As on March 31, 2015, bank loans to large borrowers made up 65.4% of total bank loans. At the same time, the bad loans of large borrowers constituted 78.2% of the total bad loans. What this means is that for every Rs 100 of loans given by banks, Rs 65.4 was given to large borrowers. At the same time of every Rs 100 of bad loans, large borrowers were responsible for Rs 78.2 of bad loans. This has since jumped to Rs 87.4 for every Rs 100 of bad loans.

What these numbers clearly tell us is that in a period of six months the situation has deteriorated big time and large borrowers have been responsible for it. As the RBI Financial Stability Report points out: “While adverse economic conditions and other factors related to certain specific sectors played a key role in asset quality deterioration, one of the possible inferences from the observations in this context could be that banks extended disproportionately high levels of credit to corporate entities / promoters who had much less ‘skin in the game’ during the boom period.”

What does this mean? Banks gave loans to corporates/promoters who had put very little of their own money in the project they had borrowed money for. Banks essentially gave more loans than they actually should have, given the amount of capital the promoters put in. And this is now proving to be costly for them.

In fact, lending to industry forms a major part of the stressed loans of banks. Stressed loans are essentially obtained by adding the bad loans and the restructured loans of banks.  A restructured loan is a loan on which the interest rate charged by the bank to the borrower has been lowered. Or the borrower has been given more time to repay the loan i.e. the tenure of the loan has been increased. In both cases the bank has to bear a loss.

As the RBI report points out: “Sectoral data as of June 2015 indicates that among the broad sectors, industry continued to record the highest stressed advances ratio of about 19.5 percent, followed by services at 7 per cent. The retail sector recorded the lowest stressed advances ratio at 2 per cent. In terms of size, medium and large industries each had stressed advances ratio at 21 per cent, whereas, in the case of micro industries, the ratio stood at over 8 per cent.”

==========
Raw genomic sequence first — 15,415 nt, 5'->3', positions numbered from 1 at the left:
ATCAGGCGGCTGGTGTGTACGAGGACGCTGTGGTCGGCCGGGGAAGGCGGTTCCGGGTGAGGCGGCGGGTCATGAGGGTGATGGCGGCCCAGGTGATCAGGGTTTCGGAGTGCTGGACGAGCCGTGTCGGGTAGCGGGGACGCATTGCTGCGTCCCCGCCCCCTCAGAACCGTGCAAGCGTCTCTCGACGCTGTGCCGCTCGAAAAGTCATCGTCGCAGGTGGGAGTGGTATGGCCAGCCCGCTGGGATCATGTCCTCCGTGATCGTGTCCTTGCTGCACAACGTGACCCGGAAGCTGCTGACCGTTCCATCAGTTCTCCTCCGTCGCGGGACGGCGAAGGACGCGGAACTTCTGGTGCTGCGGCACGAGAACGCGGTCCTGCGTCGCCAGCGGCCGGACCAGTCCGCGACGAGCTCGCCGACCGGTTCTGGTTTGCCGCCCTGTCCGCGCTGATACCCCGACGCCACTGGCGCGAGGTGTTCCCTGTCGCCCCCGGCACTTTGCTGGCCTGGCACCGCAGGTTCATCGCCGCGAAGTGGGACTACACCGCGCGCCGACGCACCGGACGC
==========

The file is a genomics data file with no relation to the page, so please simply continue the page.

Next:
Lending to the retail sector (i.e. you and me) continues to be the best form of lending for banks. The stressed loans ratio in this case is only 2%. This means that for every Rs 100 lent by banks to the retail sector (home loans, car loans, personal loans and so on), only Rs 2 is stressed.

Why is this the case? For the simple reason that it is very easy for banks to go after retail borrowers who are no longer in a position to repay the loans they have taken on. Further, there is no political meddling when it comes to loans to retail borrowers, hence, the lending is anyway of good quality.

In comparison, lending to industry has a stressed loans ratio of 19.5%. This means for every Rs 100 that the banks have lent to industry, Rs 19.5 is stressed i.e. it has either been defaulted on or has been restructured. Interestingly, even within industry, the situation with the micro industries is not as bad as the medium and the large industries.

The large industries have a stressed loans ratio of 21% i.e. for every Rs 100 lent to large industries by banks, Rs 21 has either been defaulted on or has been restructured. In case of micro industries, the number is at 8%. This is because banks can unleash their lawyers on the small industries in case the loan is in trouble. They can’t do the same on large borrowers. And even if they do it does not have the same impact.

Five sectors have been responsible for a major part of the trouble. These are mining, iron & steel, textiles, infrastructure and aviation. These “together constituted 24.2 per cent of the total advances [i.e. loans] scheduled commercial banks as of June 2015, contributed to 53.0 per cent of the total stressed advances.” “Stressed advances in the aviation sector6 increased to 61.0 per cent in June 2015 from 58.9 per cent in March, while stressed advances of the infrastructure sector increased to 24.0 per cent from 22.9 per cent during the same period.”

To conclude, when it comes to the bad loans of banking, the big boys are the bad boys who are responsible for a majority of the mess.

The column originally appeared on The Daily Reckoning on January 5, 2016